Books & Music
Food & Wine
Health & Fitness
Hobbies & Crafts
Home & Garden
News & Politics
Religion & Spirituality
Travel & Culture
TV & Movies
Gardening to Honor Your Loss
After what seemed like the never-ending winter, spring is finally here. (Although here in the Northeast, they've predicted snow for two days this week!) Still, we're starting to see grass again (even though it's mostly brown) and there are other hints (like robins) that it won't be cold forever.
A good way to honor your baby after a pregnancy or infant loss might be by planting something. Now is the perfect time to think about it as seed catalogs are arriving in the mail, garden centers are opening for the season and big chains like Wal-Mart and Home Depot have put out their gardening items.
One choice might be bulbs, although you're more likely to plant them in the spring than the fall. Bulbs are perennials so they come up every year. I planted crocuses at my parent's house when I was eight and they still bloom there every spring. Also if you're like me and you don't have the greenest of thumbs, it's hard to screw up bulbs.
If you're more horticulturally inclined, you could plant a rose bush, forsythia, dogwood or some other flowering tree or bush. Then, every time it flowered, you could remember your baby and honor your loss. You could also plant something that would bear fruit like blueberries or raspberries. If you were able to share that fruit with friends and family you might feel as if you helping others remember your loss as well.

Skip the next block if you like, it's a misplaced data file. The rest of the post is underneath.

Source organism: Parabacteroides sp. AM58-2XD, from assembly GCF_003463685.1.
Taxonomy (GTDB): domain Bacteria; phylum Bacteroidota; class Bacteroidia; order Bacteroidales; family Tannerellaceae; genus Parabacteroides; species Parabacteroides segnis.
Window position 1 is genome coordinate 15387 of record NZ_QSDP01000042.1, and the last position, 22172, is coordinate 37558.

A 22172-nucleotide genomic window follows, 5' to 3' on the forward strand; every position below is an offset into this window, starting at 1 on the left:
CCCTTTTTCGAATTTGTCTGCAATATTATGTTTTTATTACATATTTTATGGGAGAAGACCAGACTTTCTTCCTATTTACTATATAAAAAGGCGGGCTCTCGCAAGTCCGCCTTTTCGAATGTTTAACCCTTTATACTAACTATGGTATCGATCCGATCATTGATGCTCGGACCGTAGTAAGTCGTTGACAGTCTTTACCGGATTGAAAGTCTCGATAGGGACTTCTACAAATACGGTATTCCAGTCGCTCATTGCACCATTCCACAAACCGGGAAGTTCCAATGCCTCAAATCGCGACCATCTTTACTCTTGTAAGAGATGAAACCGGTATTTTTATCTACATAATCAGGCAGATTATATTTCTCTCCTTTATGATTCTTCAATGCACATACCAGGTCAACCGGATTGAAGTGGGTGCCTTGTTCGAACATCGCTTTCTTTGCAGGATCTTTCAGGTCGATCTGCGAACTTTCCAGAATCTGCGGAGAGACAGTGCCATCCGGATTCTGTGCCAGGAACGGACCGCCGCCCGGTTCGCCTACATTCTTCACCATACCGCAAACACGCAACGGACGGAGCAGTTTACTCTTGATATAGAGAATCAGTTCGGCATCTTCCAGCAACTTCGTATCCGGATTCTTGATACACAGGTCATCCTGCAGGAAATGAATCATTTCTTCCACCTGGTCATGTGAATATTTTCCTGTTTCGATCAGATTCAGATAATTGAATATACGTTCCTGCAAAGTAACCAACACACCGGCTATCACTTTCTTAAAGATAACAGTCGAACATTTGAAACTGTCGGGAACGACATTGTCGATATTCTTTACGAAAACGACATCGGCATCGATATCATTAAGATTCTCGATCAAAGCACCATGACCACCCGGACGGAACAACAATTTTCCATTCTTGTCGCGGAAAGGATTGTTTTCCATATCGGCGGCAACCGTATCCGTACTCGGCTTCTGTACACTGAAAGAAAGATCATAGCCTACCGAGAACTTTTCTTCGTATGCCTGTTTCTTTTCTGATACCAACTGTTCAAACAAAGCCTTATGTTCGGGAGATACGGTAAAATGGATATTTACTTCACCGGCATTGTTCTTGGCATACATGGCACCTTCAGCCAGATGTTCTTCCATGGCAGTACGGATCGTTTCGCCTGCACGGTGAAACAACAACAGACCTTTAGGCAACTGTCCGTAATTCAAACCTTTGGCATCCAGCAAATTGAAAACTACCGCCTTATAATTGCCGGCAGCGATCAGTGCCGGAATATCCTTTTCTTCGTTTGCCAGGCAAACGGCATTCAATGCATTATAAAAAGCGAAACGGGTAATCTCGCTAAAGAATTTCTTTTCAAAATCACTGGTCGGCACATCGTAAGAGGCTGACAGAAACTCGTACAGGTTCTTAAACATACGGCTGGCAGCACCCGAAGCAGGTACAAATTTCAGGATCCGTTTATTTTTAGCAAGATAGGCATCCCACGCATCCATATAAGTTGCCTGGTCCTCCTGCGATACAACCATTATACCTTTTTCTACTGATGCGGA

If you're really feeling ambitious, you could create a whole garden with paving stones and glass garden globes and different types of plants. If you don't have enough space for a full garden you might be able to do something with container gardening which has become very popular recently. If you have no space at all (say you live in a city apartment) you might be able to donate a plant , bush or tree to a local park. They might even include a plaque in your baby's honor.
I will share one caveat here based on personal experience. After my first miscarriage, my husband and I decided to plant a butterfly bush. It looked lovely in the catalog but whether our soil wasn't quite right or out light levels were wrong, it ended up dying on us. Every time I saw it, I was double depressed. So make sure you do your research and plant something that matches your gardening abilities.
Depending on your preferences and abilities you could do any number of things with plants and gardens in order to help remember and honor your loss.
| Related Articles | Editor's Picks Articles | Top Ten Articles | Previous Features | Site Map
Content copyright © 2014 by Christine Beauchaine. All rights reserved.
This content was written by Christine Beauchaine. If you wish to use this content in any manner, you need written permission. Contact Christine Beauchaine for details.
Website copyright © 2015 Minerva WebWorks LLC. All rights reserved.